Oafmatch is a match-three puzzle game with RPG elements. It takes the mechanic made famous by games like Bejeweled and tries to add features like classes, weapons, and spells to the mix as you battle enemies. While it’s an interesting idea that could certainly work, Oafmatch itself is marred by a slew of issues that make its interesting concept a less than ideal experience overall.
You start the game as Knuckles the Oaf. As an Oaf, you have high HP, some basic attacks, and a simple mind. Knuckles wants to go on an adventure, gather treasure, and save people. The game has an over map where the player picks their next location. Upon reaching that location you either get into a fight or watch an event or conversation take place. Battles, however, are the main piece of the game and happen most often on your journey. In Oafmatch, battles amount to a versus style match-three game.
On each turn you match three or more gems and then the opponent does the same. If you’ve played a game like Bejeweled before you know how this part of the game goes. To add to that formula, Oafmatch pits the player against AI opponents. Each character on your team and the AI’s team has a health bar and you go at it trying to whittle down the enemy to zero. Matching certain colors give the player that amount of those colored gems that enable the player to cast spells or use weapons. These act as additional ways to damage enemies, heal allies, or defend allies.
Unfortunately for Oafmatch, the AI tends to take a long time to take their turn. While it’s only a second or two longer than an average player, those seconds add up over time. I often felt like I was waiting for the AI to make their moves more than I was playing the game. This took me out of the action completely and when you face more difficult enemies and die over and over, you have to deal with that waste of time frequently. It’s easily the most frustrating part of Oafmatch that removes any fun you might be having from the game.
To be completely honest, I’d be surprised if you were having a lot of fun with Oafmatch to begin with. The game looks like a flash game from the early 2000s and the writing fits right in with that aesthetic. It has a dry humor that is often unfunny and not as witty as it thinks it is. On top of that, the game’s menus and dialogue boxes are poorly designed and look like they were thrown together in a hurry using an old game-making engine. I don’t want to attack every facet of Oafmatch but it’s not a very well made game.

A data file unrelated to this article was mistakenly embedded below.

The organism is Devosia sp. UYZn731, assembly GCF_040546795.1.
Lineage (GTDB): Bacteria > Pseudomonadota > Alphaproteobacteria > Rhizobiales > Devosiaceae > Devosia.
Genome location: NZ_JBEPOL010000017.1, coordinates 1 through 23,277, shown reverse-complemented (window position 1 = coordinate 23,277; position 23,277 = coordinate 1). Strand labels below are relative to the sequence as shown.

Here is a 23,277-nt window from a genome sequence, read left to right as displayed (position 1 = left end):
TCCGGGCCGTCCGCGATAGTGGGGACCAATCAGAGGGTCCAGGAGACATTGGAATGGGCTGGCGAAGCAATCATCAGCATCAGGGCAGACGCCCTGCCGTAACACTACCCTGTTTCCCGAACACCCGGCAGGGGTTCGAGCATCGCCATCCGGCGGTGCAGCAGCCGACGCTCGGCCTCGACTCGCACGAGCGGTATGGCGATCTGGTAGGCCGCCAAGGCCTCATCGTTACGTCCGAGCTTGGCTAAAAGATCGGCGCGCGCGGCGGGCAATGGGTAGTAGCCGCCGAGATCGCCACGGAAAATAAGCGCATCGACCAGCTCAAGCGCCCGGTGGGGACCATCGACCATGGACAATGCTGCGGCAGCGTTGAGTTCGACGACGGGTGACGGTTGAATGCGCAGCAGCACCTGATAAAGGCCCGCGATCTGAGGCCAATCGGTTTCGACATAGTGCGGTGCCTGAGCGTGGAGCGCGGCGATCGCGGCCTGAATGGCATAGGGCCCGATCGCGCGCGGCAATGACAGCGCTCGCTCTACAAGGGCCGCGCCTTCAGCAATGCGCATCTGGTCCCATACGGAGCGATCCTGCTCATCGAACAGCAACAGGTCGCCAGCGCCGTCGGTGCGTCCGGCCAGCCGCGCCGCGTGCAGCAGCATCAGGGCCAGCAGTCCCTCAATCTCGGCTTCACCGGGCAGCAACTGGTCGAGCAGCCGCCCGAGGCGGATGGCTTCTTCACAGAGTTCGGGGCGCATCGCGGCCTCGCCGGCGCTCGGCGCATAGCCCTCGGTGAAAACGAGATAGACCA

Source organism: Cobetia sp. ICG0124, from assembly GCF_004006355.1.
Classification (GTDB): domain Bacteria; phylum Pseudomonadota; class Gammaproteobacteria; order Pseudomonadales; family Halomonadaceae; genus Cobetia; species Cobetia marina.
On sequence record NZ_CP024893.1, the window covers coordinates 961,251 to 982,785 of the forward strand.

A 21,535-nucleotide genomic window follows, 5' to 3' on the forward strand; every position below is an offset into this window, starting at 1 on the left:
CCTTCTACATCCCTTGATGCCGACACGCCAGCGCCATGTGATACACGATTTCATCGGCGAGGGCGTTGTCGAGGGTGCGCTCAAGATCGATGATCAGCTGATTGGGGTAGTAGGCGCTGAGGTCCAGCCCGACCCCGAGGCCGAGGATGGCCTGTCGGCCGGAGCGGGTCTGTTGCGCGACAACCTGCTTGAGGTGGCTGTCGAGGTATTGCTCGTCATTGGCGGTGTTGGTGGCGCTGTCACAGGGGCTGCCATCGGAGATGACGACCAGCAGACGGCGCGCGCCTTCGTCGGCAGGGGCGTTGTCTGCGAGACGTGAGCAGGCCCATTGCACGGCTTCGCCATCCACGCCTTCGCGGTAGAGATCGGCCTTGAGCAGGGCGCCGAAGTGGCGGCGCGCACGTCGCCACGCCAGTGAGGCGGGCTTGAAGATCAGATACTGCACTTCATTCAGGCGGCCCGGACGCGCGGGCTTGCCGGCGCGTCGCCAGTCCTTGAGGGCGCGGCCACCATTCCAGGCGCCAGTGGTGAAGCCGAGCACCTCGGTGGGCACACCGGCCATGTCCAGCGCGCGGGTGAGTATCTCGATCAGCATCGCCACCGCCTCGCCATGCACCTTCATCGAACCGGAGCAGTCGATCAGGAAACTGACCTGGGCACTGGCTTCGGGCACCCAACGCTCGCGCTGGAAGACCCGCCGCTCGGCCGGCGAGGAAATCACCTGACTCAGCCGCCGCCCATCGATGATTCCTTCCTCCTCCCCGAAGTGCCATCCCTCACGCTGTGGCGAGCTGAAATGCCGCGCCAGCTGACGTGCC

The game’s Steam page boasts a 30-hour campaign but I honestly couldn’t imagine someone sitting through that many hours of the game. I played about ten hours of it and felt that I got the gist of it. You go to the next spot on the map, sit through some dialogue, and hope to win a battle by matching three. Although, it’s worth pointing out that even being good at these types of puzzle games won’t necessarily help you win in Oafmatch. There were multiple times I ran into enemies who were way overpowered and I had no choice but to grind out experience and equipment in earlier levels to move forward. Grinding is not fun in well made action-RPGs, it’s even less so in match-three puzzle games.
Now, I realize the game is priced at $5 on Steam and many people will say you get what you pay for, but that defense shouldn’t stand anymore. With independent games reaching higher and higher pinnacles and keeping their prices relatively low, it’s not okay to defend a game with a cheap price anymore. Yes, Oafmatch is only $5, but you can get a lot more for $5 in today’s game market that will offer a more refined and polished experience than Oafmatch.
There’s an interesting idea in Oafmatch but the execution is poor. While the game tries to live and die by its main attraction, an RPG overlay to a match-three game, it doesn’t do so in a meaningful or fun way. Oafmatch is a game that could only be enjoyed by absolute fanatics of the match-three genre who have exhausted every other outlet.